Since the launch of reform and opening under Deng Xiaoping, hundreds of millions of migrants have moved to China’s thriving urban areas in search of work. This so-called
“floating population” is readily visible across China’s modern megacities, from economic powerhouses such as Shanghai and Beijing to manufacturing hubs such as Dongguan and Chongqing. Enticed by significantly higher wages and more plentiful work opportunities, many migrants end up living in urban areas permanently and demand for government services increases as these migrant communities become more established.
Access to government services, however, has not kept pace with migrants’ needs. Across China, procedural hurdles and implicitly discriminatory policies prevent rural migrants from accessing the education, health, and welfare services enjoyed by registered urban residents. UC Berkeley Professor Kevin O’Brien delved into this issue in a recent lecture held by the 21st Century China Center, describing how deflection strategies and “phantom services” have proliferated in China’s urban areas.
The Hong Kong-based China Labor Bulletin currently estimates that there are 282 million migrant workers in China. This influx of rural migrants, many of them long-term transplants, places urban officials in a bind. As outlined by Professor O’Brien, the central government’s drive for urbanization has generated mounting pressure for city officials to integrate migrant workers, but large flows of migrants are costly to accommodate and strain existing services. Officials are often not required to provide any services at all to residents holding an out-of-city household registration, but this sort of outright denial is an increasingly hazardous political move.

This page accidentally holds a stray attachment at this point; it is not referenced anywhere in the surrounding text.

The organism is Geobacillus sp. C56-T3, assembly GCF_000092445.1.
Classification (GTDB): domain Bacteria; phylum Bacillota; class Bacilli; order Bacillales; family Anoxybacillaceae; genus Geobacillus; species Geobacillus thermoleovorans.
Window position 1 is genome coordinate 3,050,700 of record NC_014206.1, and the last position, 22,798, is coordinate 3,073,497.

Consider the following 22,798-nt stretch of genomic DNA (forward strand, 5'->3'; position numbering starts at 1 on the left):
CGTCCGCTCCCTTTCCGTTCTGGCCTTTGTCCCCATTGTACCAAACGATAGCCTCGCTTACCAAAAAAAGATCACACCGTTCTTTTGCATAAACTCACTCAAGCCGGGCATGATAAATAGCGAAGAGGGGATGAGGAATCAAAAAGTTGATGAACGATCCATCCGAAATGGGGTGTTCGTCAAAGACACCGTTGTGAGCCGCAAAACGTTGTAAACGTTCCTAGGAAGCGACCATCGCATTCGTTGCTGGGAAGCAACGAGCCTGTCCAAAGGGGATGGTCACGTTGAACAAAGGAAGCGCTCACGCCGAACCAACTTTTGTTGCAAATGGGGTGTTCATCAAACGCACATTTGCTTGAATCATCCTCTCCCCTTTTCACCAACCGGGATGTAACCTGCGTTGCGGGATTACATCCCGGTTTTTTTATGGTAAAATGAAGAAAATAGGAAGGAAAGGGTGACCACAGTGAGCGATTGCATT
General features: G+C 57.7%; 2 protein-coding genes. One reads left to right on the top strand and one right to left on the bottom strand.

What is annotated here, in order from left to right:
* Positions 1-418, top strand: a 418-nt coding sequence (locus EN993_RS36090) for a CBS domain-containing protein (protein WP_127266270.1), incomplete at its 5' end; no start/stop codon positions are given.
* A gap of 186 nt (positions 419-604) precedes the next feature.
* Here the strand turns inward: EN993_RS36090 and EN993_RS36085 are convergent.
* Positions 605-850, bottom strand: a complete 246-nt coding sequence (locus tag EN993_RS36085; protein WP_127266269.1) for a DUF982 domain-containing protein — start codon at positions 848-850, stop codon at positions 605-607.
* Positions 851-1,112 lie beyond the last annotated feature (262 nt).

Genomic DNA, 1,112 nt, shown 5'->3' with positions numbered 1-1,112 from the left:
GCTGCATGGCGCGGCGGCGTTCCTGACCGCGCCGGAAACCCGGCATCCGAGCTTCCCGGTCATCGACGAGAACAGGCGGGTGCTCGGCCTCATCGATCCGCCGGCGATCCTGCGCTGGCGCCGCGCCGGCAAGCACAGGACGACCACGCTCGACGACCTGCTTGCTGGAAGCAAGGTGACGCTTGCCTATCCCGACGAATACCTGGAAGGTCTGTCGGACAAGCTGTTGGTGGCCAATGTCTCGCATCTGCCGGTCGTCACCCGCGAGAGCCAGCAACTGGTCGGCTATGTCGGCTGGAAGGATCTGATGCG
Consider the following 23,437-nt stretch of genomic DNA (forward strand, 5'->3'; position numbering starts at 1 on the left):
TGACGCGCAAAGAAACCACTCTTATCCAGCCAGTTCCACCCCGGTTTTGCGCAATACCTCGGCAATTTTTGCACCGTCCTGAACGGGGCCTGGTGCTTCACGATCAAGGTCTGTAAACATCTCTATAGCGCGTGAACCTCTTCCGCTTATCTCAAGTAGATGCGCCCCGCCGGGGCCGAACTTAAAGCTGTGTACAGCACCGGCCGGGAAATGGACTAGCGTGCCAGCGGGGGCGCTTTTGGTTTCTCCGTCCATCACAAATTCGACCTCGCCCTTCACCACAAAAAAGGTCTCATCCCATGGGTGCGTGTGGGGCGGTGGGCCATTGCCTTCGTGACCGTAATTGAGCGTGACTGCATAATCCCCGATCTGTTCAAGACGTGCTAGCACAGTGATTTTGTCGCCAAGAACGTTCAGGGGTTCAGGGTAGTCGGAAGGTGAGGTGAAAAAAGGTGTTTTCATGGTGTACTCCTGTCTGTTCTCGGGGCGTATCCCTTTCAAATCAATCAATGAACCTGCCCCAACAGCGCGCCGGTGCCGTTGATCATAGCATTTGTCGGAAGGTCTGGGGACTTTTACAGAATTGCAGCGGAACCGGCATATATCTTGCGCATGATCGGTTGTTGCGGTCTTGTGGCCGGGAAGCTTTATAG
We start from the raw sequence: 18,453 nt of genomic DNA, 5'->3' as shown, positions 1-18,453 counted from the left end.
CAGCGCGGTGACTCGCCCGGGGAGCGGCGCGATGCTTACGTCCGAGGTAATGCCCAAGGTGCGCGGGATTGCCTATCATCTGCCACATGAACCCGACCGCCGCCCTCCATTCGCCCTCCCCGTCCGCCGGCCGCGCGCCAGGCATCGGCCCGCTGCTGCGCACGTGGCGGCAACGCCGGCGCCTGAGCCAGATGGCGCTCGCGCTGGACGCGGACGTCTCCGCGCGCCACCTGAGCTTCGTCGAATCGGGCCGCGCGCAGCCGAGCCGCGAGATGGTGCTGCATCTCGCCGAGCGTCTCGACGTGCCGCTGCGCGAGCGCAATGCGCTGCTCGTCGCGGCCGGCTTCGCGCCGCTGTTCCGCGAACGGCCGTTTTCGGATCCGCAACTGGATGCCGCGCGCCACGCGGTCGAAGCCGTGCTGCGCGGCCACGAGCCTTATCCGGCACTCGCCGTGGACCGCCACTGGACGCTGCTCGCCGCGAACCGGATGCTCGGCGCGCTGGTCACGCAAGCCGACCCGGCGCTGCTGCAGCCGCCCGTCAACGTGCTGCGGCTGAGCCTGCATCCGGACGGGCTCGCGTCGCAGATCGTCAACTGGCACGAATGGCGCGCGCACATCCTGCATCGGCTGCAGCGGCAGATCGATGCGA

Faced with pressure from both the rising population of migrants and an increasingly concerned central government, O’Brien asserts that cities have established procedures that project the appearance of expanded access to services, but effectively exclude the vast majority of migrants and their families. Furthermore, he observes that officials are both deflecting migrants within a city (via complex eligibility requirements) as well as diverting migrants away from large cities (via service withdrawal).
China’s household registration, or hukou (户口) system lies at the center of these discriminatory policies. The availability of services such as education and health care is tied to the locality designated on household registrations, a status that is assigned at birth. Given the significant disparity in government services between urban and rural areas (see education), the system ultimately reinforces widening societal divisions along the lines of socioeconomic class and geography. China’s State Council endeavored to remove the distinction between urban and rural hukou in 2014, but the immense inequality between different localities ensures that this move is more superficial than it seems at first glance.
Nominal reforms and deflection tactics do little to address the plight of migrant workers in China’s largest cities. Neither does funneling migrants into smaller cities with poor quality services and uncertain economic prospects. If the central government hopes to preserve social stability in the long run, it must work to drastically improve social services outside of China’s most prosperous urban areas, or consider substantial measures to phase out the hukou system altogether.
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